"The immigrations, in America as in Europe, have been intermittent, and separated sometimes by centuries. America has been peopled as if by a great human river, which, rising in Asia, has traversed the continent from north to south, receiving along its course a few small tributaries. This river resembles the torrent streams of which we have examples in France. Usually, and occasionally for years at a time, their bed is nearly dry.
Then some great storm comes, and a liquid avalanche descends from the mountains where their sources lie, covers and ravages the plain, turning over the ancient alluviums, stirring up and mixing the old and new materials, and carrying farther each time the débris it has torn up on its passage. Like this has been the career of our ethnological river. Its floods have, besides, often been diverted to the right or left, and it has opened new derivations.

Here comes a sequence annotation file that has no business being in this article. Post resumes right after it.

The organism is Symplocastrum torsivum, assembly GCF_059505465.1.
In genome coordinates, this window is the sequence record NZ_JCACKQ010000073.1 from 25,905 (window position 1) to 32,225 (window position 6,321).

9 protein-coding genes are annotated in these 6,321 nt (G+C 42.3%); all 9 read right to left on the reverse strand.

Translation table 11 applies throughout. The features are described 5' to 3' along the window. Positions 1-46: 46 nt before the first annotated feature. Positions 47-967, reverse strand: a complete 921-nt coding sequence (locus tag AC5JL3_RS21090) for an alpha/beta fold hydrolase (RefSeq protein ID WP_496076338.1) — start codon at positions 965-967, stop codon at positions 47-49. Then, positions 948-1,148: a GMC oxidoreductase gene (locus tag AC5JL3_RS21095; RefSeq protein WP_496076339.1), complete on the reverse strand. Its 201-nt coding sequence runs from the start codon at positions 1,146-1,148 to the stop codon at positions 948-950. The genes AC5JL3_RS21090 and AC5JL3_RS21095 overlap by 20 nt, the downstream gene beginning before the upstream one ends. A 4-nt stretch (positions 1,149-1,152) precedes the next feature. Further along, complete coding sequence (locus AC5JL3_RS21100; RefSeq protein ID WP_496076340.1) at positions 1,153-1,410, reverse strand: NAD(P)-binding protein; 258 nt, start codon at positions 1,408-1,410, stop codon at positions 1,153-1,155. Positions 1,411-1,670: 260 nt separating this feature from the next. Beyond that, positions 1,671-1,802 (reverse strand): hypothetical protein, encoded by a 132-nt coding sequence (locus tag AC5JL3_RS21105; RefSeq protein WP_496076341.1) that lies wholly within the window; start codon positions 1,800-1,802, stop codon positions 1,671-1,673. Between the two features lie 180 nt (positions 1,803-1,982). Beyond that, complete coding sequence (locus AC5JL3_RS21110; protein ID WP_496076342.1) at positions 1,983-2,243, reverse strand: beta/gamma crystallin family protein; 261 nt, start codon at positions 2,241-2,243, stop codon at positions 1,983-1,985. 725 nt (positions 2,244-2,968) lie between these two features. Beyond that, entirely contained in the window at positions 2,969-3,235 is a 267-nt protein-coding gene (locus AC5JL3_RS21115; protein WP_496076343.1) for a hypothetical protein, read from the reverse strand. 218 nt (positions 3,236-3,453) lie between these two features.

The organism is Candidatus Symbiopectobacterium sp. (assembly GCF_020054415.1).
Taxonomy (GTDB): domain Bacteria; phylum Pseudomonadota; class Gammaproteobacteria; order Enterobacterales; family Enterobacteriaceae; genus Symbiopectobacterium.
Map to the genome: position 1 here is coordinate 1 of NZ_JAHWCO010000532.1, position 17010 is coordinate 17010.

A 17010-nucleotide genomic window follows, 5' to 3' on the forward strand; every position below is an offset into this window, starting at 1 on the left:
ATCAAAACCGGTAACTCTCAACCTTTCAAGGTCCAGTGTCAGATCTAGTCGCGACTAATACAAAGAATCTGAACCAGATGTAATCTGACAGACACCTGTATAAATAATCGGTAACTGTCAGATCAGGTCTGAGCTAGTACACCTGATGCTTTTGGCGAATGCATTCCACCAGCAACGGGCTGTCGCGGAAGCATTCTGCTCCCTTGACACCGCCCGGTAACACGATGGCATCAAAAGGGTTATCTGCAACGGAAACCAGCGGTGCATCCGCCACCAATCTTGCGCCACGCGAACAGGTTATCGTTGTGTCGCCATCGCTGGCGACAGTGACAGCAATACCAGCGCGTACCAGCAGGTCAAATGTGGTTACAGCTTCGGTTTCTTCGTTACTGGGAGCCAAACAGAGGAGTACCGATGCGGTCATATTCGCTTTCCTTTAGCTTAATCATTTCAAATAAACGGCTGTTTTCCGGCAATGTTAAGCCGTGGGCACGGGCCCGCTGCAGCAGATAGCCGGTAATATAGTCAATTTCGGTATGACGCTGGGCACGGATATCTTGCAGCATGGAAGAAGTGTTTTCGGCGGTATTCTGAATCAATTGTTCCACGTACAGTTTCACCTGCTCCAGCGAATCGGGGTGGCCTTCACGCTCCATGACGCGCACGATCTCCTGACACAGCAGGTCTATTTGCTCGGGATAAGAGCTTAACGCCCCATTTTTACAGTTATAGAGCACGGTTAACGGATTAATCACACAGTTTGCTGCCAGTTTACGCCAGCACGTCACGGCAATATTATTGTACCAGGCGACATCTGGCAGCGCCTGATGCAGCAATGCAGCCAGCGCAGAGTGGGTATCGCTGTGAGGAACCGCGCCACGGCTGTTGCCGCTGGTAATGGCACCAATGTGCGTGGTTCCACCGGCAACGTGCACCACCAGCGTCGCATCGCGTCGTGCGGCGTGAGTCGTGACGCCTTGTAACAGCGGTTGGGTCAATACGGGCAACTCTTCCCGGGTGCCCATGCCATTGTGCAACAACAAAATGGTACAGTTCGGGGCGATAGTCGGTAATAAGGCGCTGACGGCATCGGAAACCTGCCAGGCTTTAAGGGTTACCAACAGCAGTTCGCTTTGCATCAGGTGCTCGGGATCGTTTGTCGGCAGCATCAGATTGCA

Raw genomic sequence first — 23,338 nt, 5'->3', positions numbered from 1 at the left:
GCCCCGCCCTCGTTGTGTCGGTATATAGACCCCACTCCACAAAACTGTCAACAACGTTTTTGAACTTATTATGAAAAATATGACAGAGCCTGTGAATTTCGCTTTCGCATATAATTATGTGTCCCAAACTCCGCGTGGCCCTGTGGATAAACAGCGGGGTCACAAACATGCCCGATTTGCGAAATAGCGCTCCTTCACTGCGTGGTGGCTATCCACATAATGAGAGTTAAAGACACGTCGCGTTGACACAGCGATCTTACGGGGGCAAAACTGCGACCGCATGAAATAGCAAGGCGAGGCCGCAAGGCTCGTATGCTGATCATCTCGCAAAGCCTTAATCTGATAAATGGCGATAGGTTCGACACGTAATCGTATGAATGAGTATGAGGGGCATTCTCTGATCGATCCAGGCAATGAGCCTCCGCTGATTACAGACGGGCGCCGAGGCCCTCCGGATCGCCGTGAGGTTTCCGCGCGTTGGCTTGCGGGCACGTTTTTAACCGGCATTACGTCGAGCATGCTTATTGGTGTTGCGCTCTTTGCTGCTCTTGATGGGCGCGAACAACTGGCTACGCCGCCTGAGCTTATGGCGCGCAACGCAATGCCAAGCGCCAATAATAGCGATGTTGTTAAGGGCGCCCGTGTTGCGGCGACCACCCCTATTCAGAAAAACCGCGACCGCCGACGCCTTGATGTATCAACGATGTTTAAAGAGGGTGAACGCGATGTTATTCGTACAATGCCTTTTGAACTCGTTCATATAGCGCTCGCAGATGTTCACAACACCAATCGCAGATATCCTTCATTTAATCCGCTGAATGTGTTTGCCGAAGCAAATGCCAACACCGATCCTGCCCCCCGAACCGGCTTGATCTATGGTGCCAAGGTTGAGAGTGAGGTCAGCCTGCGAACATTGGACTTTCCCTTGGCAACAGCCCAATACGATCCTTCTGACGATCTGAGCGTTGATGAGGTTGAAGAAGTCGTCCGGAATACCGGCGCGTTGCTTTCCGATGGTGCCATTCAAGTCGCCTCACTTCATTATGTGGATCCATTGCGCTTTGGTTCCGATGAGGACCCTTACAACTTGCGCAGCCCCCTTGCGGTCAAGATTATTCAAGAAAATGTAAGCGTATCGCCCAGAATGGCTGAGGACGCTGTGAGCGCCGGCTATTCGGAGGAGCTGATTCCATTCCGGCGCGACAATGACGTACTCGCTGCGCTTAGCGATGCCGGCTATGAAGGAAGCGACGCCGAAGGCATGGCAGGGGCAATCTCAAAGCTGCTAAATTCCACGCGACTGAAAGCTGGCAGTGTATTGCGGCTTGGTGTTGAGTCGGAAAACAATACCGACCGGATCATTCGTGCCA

It has also had its eddies. But its general direction has not changed, and we can trace it down to the present..."